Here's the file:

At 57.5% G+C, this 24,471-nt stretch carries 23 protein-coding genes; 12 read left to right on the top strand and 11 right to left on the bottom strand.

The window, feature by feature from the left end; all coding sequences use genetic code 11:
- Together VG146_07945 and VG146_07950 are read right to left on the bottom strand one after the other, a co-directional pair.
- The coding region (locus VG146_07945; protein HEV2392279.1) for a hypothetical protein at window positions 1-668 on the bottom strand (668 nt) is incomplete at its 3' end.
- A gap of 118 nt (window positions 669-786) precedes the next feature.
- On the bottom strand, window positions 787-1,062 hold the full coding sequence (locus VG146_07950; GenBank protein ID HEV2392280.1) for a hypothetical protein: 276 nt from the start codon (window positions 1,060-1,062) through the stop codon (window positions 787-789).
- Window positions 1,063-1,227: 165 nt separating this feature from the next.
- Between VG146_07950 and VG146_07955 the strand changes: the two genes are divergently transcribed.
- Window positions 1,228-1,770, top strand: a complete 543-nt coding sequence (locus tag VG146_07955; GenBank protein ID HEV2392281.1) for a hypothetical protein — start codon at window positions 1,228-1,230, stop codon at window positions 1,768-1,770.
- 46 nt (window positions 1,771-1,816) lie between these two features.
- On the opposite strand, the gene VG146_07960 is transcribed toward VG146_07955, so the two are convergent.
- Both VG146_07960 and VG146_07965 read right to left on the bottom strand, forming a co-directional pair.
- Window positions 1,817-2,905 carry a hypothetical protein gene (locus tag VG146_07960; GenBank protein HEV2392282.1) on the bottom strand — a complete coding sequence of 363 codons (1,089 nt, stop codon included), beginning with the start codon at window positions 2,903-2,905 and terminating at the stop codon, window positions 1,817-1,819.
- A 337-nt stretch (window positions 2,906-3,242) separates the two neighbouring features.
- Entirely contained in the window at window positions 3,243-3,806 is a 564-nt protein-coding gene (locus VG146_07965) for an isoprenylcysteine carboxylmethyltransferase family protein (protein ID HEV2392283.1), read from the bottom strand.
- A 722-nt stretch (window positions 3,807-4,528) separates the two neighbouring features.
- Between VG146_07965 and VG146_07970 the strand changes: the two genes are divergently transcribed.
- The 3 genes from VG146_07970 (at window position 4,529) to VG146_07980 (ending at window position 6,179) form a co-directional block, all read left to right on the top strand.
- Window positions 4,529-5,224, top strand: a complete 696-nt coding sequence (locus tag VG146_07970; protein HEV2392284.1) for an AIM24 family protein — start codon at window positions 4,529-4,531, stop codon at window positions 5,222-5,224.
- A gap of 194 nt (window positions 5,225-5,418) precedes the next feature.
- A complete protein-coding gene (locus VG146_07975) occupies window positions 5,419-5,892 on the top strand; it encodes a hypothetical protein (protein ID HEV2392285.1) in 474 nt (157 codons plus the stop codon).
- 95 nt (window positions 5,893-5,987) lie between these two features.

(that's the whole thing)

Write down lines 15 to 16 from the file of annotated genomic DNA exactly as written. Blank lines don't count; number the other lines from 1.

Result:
- Entirely contained in the window at window positions 3,243-3,806 is a 564-nt protein-coding gene (locus VG146_07965) for an isoprenylcysteine carboxylmethyltransferase family protein (protein ID HEV2392283.1), read from the bottom strand.
- A 722-nt stretch (window positions 3,807-4,528) separates the two neighbouring features.